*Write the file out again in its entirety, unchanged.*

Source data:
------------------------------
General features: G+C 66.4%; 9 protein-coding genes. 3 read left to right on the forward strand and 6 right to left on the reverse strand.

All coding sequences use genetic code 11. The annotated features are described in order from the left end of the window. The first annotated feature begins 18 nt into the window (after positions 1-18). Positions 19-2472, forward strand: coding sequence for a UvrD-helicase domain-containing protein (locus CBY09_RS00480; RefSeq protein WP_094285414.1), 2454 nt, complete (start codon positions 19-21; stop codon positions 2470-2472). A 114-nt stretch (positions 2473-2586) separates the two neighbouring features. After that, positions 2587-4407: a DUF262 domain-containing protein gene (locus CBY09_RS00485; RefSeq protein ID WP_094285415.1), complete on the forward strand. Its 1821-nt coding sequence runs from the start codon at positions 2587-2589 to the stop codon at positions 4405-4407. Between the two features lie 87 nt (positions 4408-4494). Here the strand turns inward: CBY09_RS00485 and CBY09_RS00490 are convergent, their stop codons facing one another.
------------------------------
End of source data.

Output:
General features: G+C 66.4%; 9 protein-coding genes. 3 read left to right on the forward strand and 6 right to left on the reverse strand.

All coding sequences use genetic code 11. The annotated features are described in order from the left end of the window. The first annotated feature begins 18 nt into the window (after positions 1-18). Positions 19-2472, forward strand: coding sequence for a UvrD-helicase domain-containing protein (locus CBY09_RS00480; RefSeq protein WP_094285414.1), 2454 nt, complete (start codon positions 19-21; stop codon positions 2470-2472). A 114-nt stretch (positions 2473-2586) separates the two neighbouring features. After that, positions 2587-4407: a DUF262 domain-containing protein gene (locus CBY09_RS00485; RefSeq protein ID WP_094285415.1), complete on the forward strand. Its 1821-nt coding sequence runs from the start codon at positions 2587-2589 to the stop codon at positions 4405-4407. Between the two features lie 87 nt (positions 4408-4494). Here the strand turns inward: CBY09_RS00485 and CBY09_RS00490 are convergent, their stop codons facing one another.